Rumors of mass graves holding the carcasses of hundreds of dead elk, slaughtered at the incompetent hands of those in charge of rounding up the animals on the northern portion of the Ute Indian Reservation is "absolute rubbish," says James Innes.

Innes said he should know since his company is in charge of rounding up elk for the Ute Tribe. In his response to claims his crews are killing off the animals right and left, the New Zealand-native said, "if we were cruel to animals we'd be run out of business."Innes' company, Helicopter Wildlife Management, has been rounding up everything from bear to caribou and moose for Indian tribes, other government entities, and private organizations throughout the northern hemisphere for 20 years. When it comes to wildlife management practices, he believes the Ute Tribe is doing a better job than any other reservation in the United States.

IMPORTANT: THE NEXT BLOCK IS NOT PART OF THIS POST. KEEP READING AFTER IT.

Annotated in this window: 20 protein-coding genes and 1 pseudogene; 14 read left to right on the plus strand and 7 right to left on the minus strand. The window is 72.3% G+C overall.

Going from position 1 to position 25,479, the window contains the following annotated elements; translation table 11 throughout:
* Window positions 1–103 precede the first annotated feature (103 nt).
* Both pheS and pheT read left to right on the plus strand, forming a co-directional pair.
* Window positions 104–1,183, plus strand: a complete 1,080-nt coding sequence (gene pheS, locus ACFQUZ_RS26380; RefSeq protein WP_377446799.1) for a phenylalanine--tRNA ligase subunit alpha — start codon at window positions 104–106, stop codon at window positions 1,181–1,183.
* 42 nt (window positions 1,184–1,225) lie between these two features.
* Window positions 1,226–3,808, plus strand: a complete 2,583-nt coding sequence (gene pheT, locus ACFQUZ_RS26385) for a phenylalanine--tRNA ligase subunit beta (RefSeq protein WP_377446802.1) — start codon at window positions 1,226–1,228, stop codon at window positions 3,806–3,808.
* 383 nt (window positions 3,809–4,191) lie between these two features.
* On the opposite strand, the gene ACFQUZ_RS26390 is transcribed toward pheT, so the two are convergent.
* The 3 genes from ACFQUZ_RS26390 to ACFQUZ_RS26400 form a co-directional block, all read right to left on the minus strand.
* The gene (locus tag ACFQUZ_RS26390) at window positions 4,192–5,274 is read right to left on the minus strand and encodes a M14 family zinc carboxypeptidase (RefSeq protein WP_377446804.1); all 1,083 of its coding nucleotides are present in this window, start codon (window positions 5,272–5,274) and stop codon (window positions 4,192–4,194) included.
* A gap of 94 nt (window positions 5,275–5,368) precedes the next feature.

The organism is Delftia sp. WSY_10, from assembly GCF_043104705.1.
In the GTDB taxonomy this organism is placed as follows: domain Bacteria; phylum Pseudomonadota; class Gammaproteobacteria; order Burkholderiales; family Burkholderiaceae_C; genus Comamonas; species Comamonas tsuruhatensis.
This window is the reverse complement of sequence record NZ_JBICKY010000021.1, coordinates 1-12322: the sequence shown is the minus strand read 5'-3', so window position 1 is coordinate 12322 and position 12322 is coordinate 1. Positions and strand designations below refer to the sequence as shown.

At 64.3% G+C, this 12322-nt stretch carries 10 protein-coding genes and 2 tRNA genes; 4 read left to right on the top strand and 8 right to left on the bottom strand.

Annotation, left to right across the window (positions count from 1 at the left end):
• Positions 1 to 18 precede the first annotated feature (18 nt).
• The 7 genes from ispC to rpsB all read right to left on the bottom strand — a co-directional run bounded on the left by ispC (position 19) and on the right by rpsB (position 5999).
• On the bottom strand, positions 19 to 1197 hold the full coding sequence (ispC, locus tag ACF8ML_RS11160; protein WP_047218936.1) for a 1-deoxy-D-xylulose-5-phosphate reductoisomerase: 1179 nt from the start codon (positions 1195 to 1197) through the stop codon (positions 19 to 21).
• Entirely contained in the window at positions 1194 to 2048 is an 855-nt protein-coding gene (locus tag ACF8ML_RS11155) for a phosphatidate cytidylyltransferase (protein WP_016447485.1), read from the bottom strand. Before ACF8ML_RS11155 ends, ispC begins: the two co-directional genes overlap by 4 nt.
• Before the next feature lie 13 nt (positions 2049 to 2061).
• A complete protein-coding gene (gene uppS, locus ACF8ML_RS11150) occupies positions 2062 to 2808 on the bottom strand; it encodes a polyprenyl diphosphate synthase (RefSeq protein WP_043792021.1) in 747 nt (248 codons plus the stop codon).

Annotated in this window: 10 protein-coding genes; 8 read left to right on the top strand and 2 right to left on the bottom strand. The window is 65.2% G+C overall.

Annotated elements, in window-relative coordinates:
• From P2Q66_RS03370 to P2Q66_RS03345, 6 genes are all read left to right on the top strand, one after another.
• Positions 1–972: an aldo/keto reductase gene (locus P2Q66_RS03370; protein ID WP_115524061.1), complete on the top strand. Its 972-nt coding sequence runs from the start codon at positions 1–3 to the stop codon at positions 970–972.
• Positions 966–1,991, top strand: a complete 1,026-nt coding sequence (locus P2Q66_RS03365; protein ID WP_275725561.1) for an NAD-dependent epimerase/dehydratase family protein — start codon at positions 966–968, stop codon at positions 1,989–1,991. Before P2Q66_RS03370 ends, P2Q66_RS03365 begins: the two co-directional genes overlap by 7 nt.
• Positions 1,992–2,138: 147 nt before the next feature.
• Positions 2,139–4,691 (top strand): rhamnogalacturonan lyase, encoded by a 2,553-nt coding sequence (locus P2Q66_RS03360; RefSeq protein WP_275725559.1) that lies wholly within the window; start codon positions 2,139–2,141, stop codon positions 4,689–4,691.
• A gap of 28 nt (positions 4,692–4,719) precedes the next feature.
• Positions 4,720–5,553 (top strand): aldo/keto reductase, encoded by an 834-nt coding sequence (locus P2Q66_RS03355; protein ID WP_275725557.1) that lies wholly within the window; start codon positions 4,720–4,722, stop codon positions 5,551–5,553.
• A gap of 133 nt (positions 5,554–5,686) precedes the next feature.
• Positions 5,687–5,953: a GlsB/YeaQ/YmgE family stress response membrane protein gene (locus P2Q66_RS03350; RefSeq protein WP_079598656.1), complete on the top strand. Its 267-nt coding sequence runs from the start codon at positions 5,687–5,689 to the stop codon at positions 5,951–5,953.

That's not to say each and every animal survives the capture process.

There are losses, but they are minimal, says Ute Tribe Fish and Game Director Bobby Chapoose Jr. "During the capture process there's about a 2 percent loss and then about 3 percent at the yards."

The mortality rate was exaggerated recently when vandals cut wires at the tribe's holding facility. About 130 elk escaped and several died from the stress, said Innes.

"No one knows what happened, but animals were hurt. It's a waste of energy and finances, and it's the elk that suffer. They have to be rounded up again."

Over the past two years the tribe has sold 280 elk to the Lone Cone Ranch in Colorado. Pregnant cows went for $3,000 a head and heifers for $2,000. No bulls were sold. Chapoose figures the tribe nets about $1,400 per animal after subtracting overhead expenses.

About 322 elk captured late last year and early this year will be traded for 62 Rocky Mountain Bighorn sheep, 150 wild turkeys, 50 antelope and 10 Wood bison. The Wood bison will be crossed with the tribe's American bison to produce a stronger breed, Chapoose said.

As these animals reproduce and strengthen local herds they will benefit non-tribal members as they migrate off of tribal lands onto state and federal ranges, Chapoose said.